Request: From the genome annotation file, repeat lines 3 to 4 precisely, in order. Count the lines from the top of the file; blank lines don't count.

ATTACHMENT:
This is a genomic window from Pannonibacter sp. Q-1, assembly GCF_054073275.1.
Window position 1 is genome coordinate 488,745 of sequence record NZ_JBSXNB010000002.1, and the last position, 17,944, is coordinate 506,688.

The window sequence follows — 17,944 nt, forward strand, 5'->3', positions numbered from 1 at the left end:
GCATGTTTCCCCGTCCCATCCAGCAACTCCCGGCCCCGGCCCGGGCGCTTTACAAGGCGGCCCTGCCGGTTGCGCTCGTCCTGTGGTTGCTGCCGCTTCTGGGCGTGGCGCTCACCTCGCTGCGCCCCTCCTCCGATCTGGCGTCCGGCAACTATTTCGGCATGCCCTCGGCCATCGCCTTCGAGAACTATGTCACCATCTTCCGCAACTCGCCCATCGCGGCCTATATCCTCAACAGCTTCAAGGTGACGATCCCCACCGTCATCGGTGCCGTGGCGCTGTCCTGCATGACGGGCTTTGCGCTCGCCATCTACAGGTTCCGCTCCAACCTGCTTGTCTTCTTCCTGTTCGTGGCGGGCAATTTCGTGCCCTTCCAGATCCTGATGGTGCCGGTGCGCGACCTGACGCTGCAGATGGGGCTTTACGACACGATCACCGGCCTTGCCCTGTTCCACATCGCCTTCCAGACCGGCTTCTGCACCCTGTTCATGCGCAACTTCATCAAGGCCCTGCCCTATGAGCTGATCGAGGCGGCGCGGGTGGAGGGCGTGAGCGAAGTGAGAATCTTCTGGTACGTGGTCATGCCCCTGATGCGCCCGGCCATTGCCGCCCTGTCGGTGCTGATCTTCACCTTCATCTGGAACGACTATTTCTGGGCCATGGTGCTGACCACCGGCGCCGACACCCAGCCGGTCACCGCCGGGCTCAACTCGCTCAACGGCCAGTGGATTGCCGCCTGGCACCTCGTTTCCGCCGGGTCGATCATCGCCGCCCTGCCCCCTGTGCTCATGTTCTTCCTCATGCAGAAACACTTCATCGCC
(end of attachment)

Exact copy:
The window sequence follows — 17,944 nt, forward strand, 5'->3', positions numbered from 1 at the left end:
GCATGTTTCCCCGTCCCATCCAGCAACTCCCGGCCCCGGCCCGGGCGCTTTACAAGGCGGCCCTGCCGGTTGCGCTCGTCCTGTGGTTGCTGCCGCTTCTGGGCGTGGCGCTCACCTCGCTGCGCCCCTCCTCCGATCTGGCGTCCGGCAACTATTTCGGCATGCCCTCGGCCATCGCCTTCGAGAACTATGTCACCATCTTCCGCAACTCGCCCATCGCGGCCTATATCCTCAACAGCTTCAAGGTGACGATCCCCACCGTCATCGGTGCCGTGGCGCTGTCCTGCATGACGGGCTTTGCGCTCGCCATCTACAGGTTCCGCTCCAACCTGCTTGTCTTCTTCCTGTTCGTGGCGGGCAATTTCGTGCCCTTCCAGATCCTGATGGTGCCGGTGCGCGACCTGACGCTGCAGATGGGGCTTTACGACACGATCACCGGCCTTGCCCTGTTCCACATCGCCTTCCAGACCGGCTTCTGCACCCTGTTCATGCGCAACTTCATCAAGGCCCTGCCCTATGAGCTGATCGAGGCGGCGCGGGTGGAGGGCGTGAGCGAAGTGAGAATCTTCTGGTACGTGGTCATGCCCCTGATGCGCCCGGCCATTGCCGCCCTGTCGGTGCTGATCTTCACCTTCATCTGGAACGACTATTTCTGGGCCATGGTGCTGACCACCGGCGCCGACACCCAGCCGGTCACCGCCGGGCTCAACTCGCTCAACGGCCAGTGGATTGCCGCCTGGCACCTCGTTTCCGCCGGGTCGATCATCGCCGCCCTGCCCCCTGTGCTCATGTTCTTCCTCATGCAGAAACACTTCATCGCC